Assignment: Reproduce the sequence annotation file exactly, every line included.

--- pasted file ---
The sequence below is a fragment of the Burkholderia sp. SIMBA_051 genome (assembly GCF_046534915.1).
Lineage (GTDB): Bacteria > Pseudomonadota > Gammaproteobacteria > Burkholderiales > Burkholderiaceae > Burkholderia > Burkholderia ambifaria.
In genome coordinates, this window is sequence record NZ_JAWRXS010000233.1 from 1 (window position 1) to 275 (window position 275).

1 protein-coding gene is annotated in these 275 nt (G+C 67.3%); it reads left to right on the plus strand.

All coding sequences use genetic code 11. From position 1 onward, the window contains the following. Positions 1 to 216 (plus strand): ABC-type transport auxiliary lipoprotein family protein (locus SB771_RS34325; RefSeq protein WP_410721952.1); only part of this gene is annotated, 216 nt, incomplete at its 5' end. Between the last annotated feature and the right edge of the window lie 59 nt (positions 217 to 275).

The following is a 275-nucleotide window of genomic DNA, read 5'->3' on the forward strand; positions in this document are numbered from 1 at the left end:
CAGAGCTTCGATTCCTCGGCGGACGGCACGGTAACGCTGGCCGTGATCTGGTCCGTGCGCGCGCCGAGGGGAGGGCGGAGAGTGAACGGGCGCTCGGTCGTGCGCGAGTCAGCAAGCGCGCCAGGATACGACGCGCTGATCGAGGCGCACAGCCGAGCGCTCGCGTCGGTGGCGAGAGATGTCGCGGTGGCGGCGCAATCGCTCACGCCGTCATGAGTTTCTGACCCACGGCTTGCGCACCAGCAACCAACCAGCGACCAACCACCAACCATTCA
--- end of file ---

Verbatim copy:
The sequence below is a fragment of the Burkholderia sp. SIMBA_051 genome (assembly GCF_046534915.1).
Lineage (GTDB): Bacteria > Pseudomonadota > Gammaproteobacteria > Burkholderiales > Burkholderiaceae > Burkholderia > Burkholderia ambifaria.
In genome coordinates, this window is sequence record NZ_JAWRXS010000233.1 from 1 (window position 1) to 275 (window position 275).

1 protein-coding gene is annotated in these 275 nt (G+C 67.3%); it reads left to right on the plus strand.

All coding sequences use genetic code 11. From position 1 onward, the window contains the following. Positions 1 to 216 (plus strand): ABC-type transport auxiliary lipoprotein family protein (locus SB771_RS34325; RefSeq protein WP_410721952.1); only part of this gene is annotated, 216 nt, incomplete at its 5' end. Between the last annotated feature and the right edge of the window lie 59 nt (positions 217 to 275).

The following is a 275-nucleotide window of genomic DNA, read 5'->3' on the forward strand; positions in this document are numbered from 1 at the left end:
CAGAGCTTCGATTCCTCGGCGGACGGCACGGTAACGCTGGCCGTGATCTGGTCCGTGCGCGCGCCGAGGGGAGGGCGGAGAGTGAACGGGCGCTCGGTCGTGCGCGAGTCAGCAAGCGCGCCAGGATACGACGCGCTGATCGAGGCGCACAGCCGAGCGCTCGCGTCGGTGGCGAGAGATGTCGCGGTGGCGGCGCAATCGCTCACGCCGTCATGAGTTTCTGACCCACGGCTTGCGCACCAGCAACCAACCAGCGACCAACCACCAACCATTCA